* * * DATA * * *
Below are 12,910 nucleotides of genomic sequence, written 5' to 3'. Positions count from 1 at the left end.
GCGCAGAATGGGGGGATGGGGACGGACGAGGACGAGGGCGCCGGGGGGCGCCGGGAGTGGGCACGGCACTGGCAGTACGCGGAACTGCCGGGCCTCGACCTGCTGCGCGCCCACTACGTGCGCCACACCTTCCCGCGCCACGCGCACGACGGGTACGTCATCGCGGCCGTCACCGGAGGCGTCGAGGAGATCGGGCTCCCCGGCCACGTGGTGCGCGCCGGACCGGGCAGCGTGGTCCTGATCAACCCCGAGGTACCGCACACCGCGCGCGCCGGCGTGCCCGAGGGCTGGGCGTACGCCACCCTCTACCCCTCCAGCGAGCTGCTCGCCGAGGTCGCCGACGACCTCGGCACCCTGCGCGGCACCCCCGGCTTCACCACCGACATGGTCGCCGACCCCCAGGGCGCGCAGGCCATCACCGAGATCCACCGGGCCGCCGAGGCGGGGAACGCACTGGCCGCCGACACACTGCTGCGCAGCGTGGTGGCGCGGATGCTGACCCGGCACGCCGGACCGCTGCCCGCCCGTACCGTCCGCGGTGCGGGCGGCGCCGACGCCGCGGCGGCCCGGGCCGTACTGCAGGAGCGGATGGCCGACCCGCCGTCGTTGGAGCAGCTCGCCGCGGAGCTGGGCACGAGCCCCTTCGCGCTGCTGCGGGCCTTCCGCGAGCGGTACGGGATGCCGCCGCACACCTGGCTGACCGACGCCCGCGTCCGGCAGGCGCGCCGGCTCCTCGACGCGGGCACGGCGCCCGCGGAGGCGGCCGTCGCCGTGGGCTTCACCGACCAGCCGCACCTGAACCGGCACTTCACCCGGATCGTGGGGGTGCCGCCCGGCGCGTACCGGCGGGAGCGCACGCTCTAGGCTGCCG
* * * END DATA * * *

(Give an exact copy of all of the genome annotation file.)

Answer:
Below are 12,910 nucleotides of genomic sequence, written 5' to 3'. Positions count from 1 at the left end.
GCGCAGAATGGGGGGATGGGGACGGACGAGGACGAGGGCGCCGGGGGGCGCCGGGAGTGGGCACGGCACTGGCAGTACGCGGAACTGCCGGGCCTCGACCTGCTGCGCGCCCACTACGTGCGCCACACCTTCCCGCGCCACGCGCACGACGGGTACGTCATCGCGGCCGTCACCGGAGGCGTCGAGGAGATCGGGCTCCCCGGCCACGTGGTGCGCGCCGGACCGGGCAGCGTGGTCCTGATCAACCCCGAGGTACCGCACACCGCGCGCGCCGGCGTGCCCGAGGGCTGGGCGTACGCCACCCTCTACCCCTCCAGCGAGCTGCTCGCCGAGGTCGCCGACGACCTCGGCACCCTGCGCGGCACCCCCGGCTTCACCACCGACATGGTCGCCGACCCCCAGGGCGCGCAGGCCATCACCGAGATCCACCGGGCCGCCGAGGCGGGGAACGCACTGGCCGCCGACACACTGCTGCGCAGCGTGGTGGCGCGGATGCTGACCCGGCACGCCGGACCGCTGCCCGCCCGTACCGTCCGCGGTGCGGGCGGCGCCGACGCCGCGGCGGCCCGGGCCGTACTGCAGGAGCGGATGGCCGACCCGCCGTCGTTGGAGCAGCTCGCCGCGGAGCTGGGCACGAGCCCCTTCGCGCTGCTGCGGGCCTTCCGCGAGCGGTACGGGATGCCGCCGCACACCTGGCTGACCGACGCCCGCGTCCGGCAGGCGCGCCGGCTCCTCGACGCGGGCACGGCGCCCGCGGAGGCGGCCGTCGCCGTGGGCTTCACCGACCAGCCGCACCTGAACCGGCACTTCACCCGGATCGTGGGGGTGCCGCCCGGCGCGTACCGGCGGGAGCGCACGCTCTAGGCTGCCG